I often hear from readers with questions about pregnancy and Zika. This series of questions from a dad explores several issues important to couples when they consider sex in a post Zika world.
Q: I just returned from a trip to a tropical location. There are confirmed cases of Zika in the area and there were definitely mosquitos where I was staying. Sadly, I got a few bites – nothing crazy, but I did get a few. The CDC recommendation is to avoid sex or use condoms for six months post traveling in a Zika zone.
My wife and I are not trying to have another child right now, but my wife is not on any form of birth control.
What is your recommendation to us regarding sex to avoid any chance of my wife contracting Zika?
Dr. Greene: I agree with the CDC guidance that men who have had Zika exposure, whether symptomatic or not, should wait at least 6 months before unprotected sex.
Q: Is there any risk if she were to get it that it could be passed on to our baby via breast milk?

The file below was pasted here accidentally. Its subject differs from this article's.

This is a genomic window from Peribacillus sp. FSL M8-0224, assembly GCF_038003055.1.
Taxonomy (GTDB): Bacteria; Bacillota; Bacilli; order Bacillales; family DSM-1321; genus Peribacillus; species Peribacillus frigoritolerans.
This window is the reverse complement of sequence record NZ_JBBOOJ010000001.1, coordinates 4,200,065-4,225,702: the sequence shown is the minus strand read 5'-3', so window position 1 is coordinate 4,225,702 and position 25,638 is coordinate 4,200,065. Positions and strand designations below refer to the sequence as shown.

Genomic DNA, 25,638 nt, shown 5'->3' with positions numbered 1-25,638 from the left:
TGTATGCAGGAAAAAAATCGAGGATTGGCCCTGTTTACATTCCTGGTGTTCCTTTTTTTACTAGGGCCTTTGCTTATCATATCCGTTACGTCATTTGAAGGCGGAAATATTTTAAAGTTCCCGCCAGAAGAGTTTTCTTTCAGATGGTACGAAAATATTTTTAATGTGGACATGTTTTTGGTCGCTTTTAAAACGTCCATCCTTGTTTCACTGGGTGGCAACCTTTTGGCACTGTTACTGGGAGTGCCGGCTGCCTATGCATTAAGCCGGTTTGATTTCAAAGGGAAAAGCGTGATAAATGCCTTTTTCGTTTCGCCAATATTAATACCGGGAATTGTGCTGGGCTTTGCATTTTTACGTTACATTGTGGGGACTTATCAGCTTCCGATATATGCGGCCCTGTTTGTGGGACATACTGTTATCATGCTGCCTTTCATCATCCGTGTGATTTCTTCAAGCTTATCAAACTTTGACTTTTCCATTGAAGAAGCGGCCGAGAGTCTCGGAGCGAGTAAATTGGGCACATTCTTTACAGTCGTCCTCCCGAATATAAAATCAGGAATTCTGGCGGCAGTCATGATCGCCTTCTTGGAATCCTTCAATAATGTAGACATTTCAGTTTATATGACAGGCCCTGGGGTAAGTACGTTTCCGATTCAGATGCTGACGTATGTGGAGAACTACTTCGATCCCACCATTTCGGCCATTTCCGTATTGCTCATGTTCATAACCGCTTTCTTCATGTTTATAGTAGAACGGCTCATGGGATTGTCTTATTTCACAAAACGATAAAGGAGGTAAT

Dr. Greene: Effective transmission of Zika through breast feeding has NOT been reported. Having said that, the Zika virus has been detected in breast milk – but it appears to be deactivated in the acid of the child’s stomach. ACOG recommends that women with known Zika continue to breast feed because
- It’s never been shown to cause Zika in babies, and
- When babies do get Zika from other means, it’s mild and no developmental complications have ever been reported in otherwise healthy kids
Q: Is there a test available to see if someone is infected. Is that correct?
Dr. Greene: There is indeed a Zika test (a couple actually).
Q: And if we can get me tested, are the tests conclusive or is there a chance of being infected and the virus not showing up on a test?
Dr. Greene: The current recommendation is that there is no role for Zika testing in asymptomatic people (who aren’t pregnant). Because there is a small chance that the virus may be present even with a negative test, the 6-month recommendation still holds. If you didn’t get mosquito bites, I’d take a negative test more seriously, because the prior probability of exposure is so much lower. Because you did have bites, even with a negative test, the prudent course is no unprotected sex for 6 months.
Photo credit: Aricka Lewis
Get Dr. Greene's Wellness Recommendations
Sign up now for a delightful weekly email with insights for the whole family.